Birth Photography Day: The Birth of Llewyn

Mom turning around to meet her baby after a home birth by Rochester NY Birth Photographer Gabriella Hunt

Today is Birth Photography Day!

If there is anything I know for sure, it’s that birth is amazing, empowering, downright magical, and photos of it should be shared with the world. Today is dedicated to just that.

I first met Janet through my best friend (who also happens to be an amazing doula with Team Doula). From the moment we met, we clicked and I was so excited to have the opportunity to photograph the birth of baby boy (who was *almost* my birthday buddy).  While every birth I photograph is magical, Janet’s birth really was a birth-day celebration and i was so glad to be a part of it. 

However, I don’t want her experience only told from my perspective, so I am honored that Janet, was willing to write share her birth story and her experience with birth photography with us. So enjoy <3


Almost 12 weeks ago, I had the privilege of welcoming our second baby into the world. Being that this was my second pregnancy, I felt that I was much more prepared to advocate for the birth I wanted—which is the very least every birthing person deserves. They deserve to be heard and for their desires to be validated. Delivery should not be something done to them, but instead should be a beautiful process through which they are empowered.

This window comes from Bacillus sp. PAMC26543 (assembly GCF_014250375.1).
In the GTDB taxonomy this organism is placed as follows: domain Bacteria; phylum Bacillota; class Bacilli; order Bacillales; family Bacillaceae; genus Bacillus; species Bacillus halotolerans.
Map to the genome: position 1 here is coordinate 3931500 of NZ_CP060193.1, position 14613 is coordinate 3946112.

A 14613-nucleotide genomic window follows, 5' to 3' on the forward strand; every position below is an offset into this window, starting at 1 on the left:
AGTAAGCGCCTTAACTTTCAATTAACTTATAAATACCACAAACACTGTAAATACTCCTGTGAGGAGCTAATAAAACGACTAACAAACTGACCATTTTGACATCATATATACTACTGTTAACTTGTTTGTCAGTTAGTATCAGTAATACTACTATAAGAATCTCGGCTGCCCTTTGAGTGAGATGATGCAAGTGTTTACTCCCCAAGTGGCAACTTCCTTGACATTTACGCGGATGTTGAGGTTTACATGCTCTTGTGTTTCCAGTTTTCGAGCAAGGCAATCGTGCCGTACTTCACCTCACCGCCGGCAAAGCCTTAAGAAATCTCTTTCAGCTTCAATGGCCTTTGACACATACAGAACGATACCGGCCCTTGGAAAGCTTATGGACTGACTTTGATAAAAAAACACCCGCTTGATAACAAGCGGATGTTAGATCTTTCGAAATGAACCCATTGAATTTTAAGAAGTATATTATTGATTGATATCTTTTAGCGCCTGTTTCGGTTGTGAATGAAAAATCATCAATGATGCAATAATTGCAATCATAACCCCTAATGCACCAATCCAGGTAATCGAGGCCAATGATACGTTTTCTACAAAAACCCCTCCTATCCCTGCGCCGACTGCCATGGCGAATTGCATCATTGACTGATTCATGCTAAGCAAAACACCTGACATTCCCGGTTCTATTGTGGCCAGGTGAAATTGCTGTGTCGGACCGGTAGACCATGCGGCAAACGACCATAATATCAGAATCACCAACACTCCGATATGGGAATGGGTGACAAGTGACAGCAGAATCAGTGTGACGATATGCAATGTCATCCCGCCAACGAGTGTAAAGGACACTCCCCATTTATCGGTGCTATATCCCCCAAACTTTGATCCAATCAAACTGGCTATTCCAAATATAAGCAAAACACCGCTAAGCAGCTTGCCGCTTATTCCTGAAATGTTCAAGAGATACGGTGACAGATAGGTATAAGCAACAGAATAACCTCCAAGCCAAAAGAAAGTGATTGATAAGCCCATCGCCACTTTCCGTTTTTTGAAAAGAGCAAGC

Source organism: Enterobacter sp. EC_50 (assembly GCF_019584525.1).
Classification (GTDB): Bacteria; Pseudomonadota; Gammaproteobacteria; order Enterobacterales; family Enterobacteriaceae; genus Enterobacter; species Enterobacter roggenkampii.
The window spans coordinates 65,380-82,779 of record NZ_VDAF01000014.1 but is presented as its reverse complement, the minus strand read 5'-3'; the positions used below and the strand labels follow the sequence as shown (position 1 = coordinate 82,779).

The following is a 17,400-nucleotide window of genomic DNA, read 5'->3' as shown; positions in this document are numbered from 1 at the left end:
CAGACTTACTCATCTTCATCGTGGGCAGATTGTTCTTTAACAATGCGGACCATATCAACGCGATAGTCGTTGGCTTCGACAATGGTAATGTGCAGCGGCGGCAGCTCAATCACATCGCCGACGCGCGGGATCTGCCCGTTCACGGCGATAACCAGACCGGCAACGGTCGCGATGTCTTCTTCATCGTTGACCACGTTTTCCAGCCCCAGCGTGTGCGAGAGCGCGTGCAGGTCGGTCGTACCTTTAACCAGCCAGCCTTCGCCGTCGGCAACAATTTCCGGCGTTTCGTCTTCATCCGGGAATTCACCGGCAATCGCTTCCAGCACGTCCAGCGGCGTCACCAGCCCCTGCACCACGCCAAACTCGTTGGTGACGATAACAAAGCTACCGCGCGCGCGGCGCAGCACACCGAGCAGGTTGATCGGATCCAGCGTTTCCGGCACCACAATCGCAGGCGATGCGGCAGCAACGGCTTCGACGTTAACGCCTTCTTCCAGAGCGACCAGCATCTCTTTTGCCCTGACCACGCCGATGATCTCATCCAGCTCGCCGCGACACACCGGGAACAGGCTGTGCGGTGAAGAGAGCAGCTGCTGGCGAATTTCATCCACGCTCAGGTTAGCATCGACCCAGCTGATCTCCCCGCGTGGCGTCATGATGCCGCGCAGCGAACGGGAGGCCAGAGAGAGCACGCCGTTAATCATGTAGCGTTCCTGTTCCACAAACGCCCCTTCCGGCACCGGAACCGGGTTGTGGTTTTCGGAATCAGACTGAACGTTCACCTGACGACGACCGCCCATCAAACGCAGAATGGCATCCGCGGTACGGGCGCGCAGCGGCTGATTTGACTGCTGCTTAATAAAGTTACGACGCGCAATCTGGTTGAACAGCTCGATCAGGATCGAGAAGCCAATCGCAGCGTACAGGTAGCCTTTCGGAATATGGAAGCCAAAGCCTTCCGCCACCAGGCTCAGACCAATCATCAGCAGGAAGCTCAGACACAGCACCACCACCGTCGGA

By some grace of God, we were able to conceive our second baby on my very first ovulation after having our first baby—when she was 15 months old. The stars were aligned, and the universe was on our side. Less than two weeks later, we got our positive pregnancy test. Excited, I snuck away from my desk at work to secretly phone my OB’s office to schedule our first prenatal appointment. I had romanticized in my head how the phone call would go, which included a cheery receptionist saying congratulations and getting me in to see my OB around the 8-12 week mark. Instead, the receptionist hurriedly asked “when was your last period?”